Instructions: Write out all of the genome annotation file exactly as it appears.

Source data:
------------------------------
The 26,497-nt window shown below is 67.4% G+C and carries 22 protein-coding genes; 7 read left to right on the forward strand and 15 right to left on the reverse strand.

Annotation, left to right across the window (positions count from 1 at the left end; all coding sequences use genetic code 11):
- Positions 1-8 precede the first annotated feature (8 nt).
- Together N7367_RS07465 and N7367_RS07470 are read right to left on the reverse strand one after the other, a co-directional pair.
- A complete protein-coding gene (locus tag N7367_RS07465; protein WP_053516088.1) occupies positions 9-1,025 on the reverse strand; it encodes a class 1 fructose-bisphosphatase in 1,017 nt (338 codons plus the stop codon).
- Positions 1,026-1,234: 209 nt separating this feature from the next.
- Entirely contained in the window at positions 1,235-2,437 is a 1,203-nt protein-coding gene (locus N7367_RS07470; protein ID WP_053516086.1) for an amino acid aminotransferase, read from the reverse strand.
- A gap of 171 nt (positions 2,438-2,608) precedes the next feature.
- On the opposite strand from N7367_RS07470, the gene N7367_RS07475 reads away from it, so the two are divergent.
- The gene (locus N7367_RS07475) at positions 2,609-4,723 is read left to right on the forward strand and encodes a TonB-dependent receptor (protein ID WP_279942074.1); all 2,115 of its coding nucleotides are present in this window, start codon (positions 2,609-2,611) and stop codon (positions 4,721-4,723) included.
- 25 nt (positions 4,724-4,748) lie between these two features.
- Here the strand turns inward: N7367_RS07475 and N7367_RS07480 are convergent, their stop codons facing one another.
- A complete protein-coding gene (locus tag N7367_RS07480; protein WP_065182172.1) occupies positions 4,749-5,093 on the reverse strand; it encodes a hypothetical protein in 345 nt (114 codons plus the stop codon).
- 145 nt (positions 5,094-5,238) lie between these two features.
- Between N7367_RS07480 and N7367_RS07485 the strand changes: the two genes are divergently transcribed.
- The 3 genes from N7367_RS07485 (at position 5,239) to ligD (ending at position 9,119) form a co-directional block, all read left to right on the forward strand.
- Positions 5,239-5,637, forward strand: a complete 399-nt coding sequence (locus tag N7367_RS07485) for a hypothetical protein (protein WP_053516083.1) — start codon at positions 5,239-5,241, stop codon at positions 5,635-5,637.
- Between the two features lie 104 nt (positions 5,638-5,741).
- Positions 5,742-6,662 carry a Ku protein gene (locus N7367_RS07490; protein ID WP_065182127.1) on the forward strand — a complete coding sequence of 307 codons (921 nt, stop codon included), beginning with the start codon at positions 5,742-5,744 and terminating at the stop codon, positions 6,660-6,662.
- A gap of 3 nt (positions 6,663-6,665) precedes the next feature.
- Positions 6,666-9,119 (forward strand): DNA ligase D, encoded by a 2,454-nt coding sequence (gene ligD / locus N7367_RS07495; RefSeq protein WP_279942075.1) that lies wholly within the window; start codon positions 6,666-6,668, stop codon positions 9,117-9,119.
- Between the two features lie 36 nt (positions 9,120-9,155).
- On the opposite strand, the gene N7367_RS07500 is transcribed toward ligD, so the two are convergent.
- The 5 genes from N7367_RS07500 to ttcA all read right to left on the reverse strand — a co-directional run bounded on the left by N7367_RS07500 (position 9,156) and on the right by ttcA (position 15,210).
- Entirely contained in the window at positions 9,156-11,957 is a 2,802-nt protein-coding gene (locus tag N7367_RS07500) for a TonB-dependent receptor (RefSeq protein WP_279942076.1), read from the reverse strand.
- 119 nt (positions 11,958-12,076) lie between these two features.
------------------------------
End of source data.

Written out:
The 26,497-nt window shown below is 67.4% G+C and carries 22 protein-coding genes; 7 read left to right on the forward strand and 15 right to left on the reverse strand.

Annotation, left to right across the window (positions count from 1 at the left end; all coding sequences use genetic code 11):
- Positions 1-8 precede the first annotated feature (8 nt).
- Together N7367_RS07465 and N7367_RS07470 are read right to left on the reverse strand one after the other, a co-directional pair.
- A complete protein-coding gene (locus tag N7367_RS07465; protein WP_053516088.1) occupies positions 9-1,025 on the reverse strand; it encodes a class 1 fructose-bisphosphatase in 1,017 nt (338 codons plus the stop codon).
- Positions 1,026-1,234: 209 nt separating this feature from the next.
- Entirely contained in the window at positions 1,235-2,437 is a 1,203-nt protein-coding gene (locus N7367_RS07470; protein ID WP_053516086.1) for an amino acid aminotransferase, read from the reverse strand.
- A gap of 171 nt (positions 2,438-2,608) precedes the next feature.
- On the opposite strand from N7367_RS07470, the gene N7367_RS07475 reads away from it, so the two are divergent.
- The gene (locus N7367_RS07475) at positions 2,609-4,723 is read left to right on the forward strand and encodes a TonB-dependent receptor (protein ID WP_279942074.1); all 2,115 of its coding nucleotides are present in this window, start codon (positions 2,609-2,611) and stop codon (positions 4,721-4,723) included.
- 25 nt (positions 4,724-4,748) lie between these two features.
- Here the strand turns inward: N7367_RS07475 and N7367_RS07480 are convergent, their stop codons facing one another.
- A complete protein-coding gene (locus tag N7367_RS07480; protein WP_065182172.1) occupies positions 4,749-5,093 on the reverse strand; it encodes a hypothetical protein in 345 nt (114 codons plus the stop codon).
- 145 nt (positions 5,094-5,238) lie between these two features.
- Between N7367_RS07480 and N7367_RS07485 the strand changes: the two genes are divergently transcribed.
- The 3 genes from N7367_RS07485 (at position 5,239) to ligD (ending at position 9,119) form a co-directional block, all read left to right on the forward strand.
- Positions 5,239-5,637, forward strand: a complete 399-nt coding sequence (locus tag N7367_RS07485) for a hypothetical protein (protein WP_053516083.1) — start codon at positions 5,239-5,241, stop codon at positions 5,635-5,637.
- Between the two features lie 104 nt (positions 5,638-5,741).
- Positions 5,742-6,662 carry a Ku protein gene (locus N7367_RS07490; protein ID WP_065182127.1) on the forward strand — a complete coding sequence of 307 codons (921 nt, stop codon included), beginning with the start codon at positions 5,742-5,744 and terminating at the stop codon, positions 6,660-6,662.
- A gap of 3 nt (positions 6,663-6,665) precedes the next feature.
- Positions 6,666-9,119 (forward strand): DNA ligase D, encoded by a 2,454-nt coding sequence (gene ligD / locus N7367_RS07495; RefSeq protein WP_279942075.1) that lies wholly within the window; start codon positions 6,666-6,668, stop codon positions 9,117-9,119.
- Between the two features lie 36 nt (positions 9,120-9,155).
- On the opposite strand, the gene N7367_RS07500 is transcribed toward ligD, so the two are convergent.
- The 5 genes from N7367_RS07500 to ttcA all read right to left on the reverse strand — a co-directional run bounded on the left by N7367_RS07500 (position 9,156) and on the right by ttcA (position 15,210).
- Entirely contained in the window at positions 9,156-11,957 is a 2,802-nt protein-coding gene (locus tag N7367_RS07500) for a TonB-dependent receptor (RefSeq protein WP_279942076.1), read from the reverse strand.
- 119 nt (positions 11,958-12,076) lie between these two features.